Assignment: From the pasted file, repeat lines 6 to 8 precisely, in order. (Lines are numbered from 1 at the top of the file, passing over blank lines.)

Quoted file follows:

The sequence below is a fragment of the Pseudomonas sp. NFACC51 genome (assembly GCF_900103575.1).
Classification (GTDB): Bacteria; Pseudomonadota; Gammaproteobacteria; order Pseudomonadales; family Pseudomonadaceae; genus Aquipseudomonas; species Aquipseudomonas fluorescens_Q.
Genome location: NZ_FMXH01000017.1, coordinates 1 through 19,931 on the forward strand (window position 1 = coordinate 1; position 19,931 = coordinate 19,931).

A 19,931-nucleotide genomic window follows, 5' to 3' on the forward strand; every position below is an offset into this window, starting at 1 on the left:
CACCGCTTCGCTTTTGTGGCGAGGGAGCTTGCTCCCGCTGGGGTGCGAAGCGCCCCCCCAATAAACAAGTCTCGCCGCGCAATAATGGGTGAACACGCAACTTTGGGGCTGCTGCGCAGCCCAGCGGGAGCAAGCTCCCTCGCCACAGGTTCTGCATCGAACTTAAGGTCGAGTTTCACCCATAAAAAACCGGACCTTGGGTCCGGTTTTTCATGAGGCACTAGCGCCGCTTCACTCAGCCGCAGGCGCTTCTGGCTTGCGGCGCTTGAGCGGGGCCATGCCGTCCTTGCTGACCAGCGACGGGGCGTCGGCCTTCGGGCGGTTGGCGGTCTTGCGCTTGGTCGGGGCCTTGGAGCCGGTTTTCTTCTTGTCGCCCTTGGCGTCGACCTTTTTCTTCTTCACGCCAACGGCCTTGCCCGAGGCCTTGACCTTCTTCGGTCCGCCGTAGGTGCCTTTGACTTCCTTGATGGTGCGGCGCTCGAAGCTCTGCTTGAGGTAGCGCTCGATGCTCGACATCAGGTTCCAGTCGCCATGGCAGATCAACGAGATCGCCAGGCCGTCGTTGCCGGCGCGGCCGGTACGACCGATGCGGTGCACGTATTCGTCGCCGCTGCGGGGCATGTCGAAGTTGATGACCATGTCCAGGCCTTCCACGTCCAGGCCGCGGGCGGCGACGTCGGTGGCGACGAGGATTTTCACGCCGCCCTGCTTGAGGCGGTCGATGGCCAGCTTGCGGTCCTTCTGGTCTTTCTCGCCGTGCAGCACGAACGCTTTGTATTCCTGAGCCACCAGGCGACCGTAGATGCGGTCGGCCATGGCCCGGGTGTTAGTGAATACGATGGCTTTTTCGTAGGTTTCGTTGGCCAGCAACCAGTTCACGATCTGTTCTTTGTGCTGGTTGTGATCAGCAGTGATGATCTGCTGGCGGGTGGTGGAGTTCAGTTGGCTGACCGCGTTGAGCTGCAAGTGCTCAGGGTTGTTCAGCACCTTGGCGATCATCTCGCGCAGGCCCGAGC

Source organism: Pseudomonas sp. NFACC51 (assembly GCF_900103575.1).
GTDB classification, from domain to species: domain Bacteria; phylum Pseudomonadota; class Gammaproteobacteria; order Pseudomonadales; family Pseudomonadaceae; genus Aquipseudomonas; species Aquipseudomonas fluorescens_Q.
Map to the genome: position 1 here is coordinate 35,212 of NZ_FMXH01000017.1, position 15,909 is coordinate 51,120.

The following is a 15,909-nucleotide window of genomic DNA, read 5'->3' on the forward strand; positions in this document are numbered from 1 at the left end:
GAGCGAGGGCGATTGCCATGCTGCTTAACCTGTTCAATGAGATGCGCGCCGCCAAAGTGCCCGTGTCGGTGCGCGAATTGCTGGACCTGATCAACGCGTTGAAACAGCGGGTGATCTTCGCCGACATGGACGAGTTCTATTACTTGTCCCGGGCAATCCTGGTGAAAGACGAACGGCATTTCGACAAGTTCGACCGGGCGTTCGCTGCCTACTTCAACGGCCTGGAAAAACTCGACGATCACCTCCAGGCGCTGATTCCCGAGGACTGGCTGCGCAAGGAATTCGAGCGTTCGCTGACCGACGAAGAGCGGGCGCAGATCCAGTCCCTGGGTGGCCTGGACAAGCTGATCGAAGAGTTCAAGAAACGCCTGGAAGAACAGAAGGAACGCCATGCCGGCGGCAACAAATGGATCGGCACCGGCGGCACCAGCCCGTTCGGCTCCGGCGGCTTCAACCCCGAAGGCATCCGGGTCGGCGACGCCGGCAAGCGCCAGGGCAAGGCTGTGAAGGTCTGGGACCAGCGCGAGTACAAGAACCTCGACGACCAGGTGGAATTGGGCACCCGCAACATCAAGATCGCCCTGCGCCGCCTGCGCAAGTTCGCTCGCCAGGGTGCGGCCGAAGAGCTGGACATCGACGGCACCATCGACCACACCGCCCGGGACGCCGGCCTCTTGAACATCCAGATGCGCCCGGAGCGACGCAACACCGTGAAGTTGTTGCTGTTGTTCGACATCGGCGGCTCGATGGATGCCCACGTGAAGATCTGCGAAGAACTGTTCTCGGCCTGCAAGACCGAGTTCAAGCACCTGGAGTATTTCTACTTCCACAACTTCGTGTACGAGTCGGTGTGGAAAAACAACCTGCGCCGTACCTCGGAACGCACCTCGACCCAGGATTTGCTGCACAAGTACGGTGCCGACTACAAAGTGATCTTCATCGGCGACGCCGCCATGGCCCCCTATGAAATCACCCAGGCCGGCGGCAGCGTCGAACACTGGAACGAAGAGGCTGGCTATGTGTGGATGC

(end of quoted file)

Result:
Source organism: Pseudomonas sp. NFACC51 (assembly GCF_900103575.1).
GTDB classification, from domain to species: domain Bacteria; phylum Pseudomonadota; class Gammaproteobacteria; order Pseudomonadales; family Pseudomonadaceae; genus Aquipseudomonas; species Aquipseudomonas fluorescens_Q.
Map to the genome: position 1 here is coordinate 35,212 of NZ_FMXH01000017.1, position 15,909 is coordinate 51,120.